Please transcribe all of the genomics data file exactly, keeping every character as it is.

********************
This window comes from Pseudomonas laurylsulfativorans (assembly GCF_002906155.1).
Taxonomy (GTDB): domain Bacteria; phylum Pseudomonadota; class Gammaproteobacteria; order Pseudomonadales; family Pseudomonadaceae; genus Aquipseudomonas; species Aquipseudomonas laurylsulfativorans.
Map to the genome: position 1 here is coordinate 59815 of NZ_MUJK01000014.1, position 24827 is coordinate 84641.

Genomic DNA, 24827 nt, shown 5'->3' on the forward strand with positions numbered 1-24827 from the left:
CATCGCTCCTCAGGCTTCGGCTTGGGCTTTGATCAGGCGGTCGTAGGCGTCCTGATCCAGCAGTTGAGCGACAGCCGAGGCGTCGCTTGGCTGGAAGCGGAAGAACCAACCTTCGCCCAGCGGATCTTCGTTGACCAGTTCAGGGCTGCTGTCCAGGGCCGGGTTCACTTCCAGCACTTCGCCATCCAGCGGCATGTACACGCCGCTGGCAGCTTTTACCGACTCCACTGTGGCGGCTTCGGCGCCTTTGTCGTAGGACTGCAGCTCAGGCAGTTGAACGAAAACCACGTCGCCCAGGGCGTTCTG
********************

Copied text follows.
This window comes from Pseudomonas laurylsulfativorans (assembly GCF_002906155.1).
Taxonomy (GTDB): domain Bacteria; phylum Pseudomonadota; class Gammaproteobacteria; order Pseudomonadales; family Pseudomonadaceae; genus Aquipseudomonas; species Aquipseudomonas laurylsulfativorans.
Map to the genome: position 1 here is coordinate 59815 of NZ_MUJK01000014.1, position 24827 is coordinate 84641.

Genomic DNA, 24827 nt, shown 5'->3' on the forward strand with positions numbered 1-24827 from the left:
CATCGCTCCTCAGGCTTCGGCTTGGGCTTTGATCAGGCGGTCGTAGGCGTCCTGATCCAGCAGTTGAGCGACAGCCGAGGCGTCGCTTGGCTGGAAGCGGAAGAACCAACCTTCGCCCAGCGGATCTTCGTTGACCAGTTCAGGGCTGCTGTCCAGGGCCGGGTTCACTTCCAGCACTTCGCCATCCAGCGGCATGTACACGCCGCTGGCAGCTTTTACCGACTCCACTGTGGCGGCTTCGGCGCCTTTGTCGTAGGACTGCAGCTCAGGCAGTTGAACGAAAACCACGTCGCCCAGGGCGTTCTG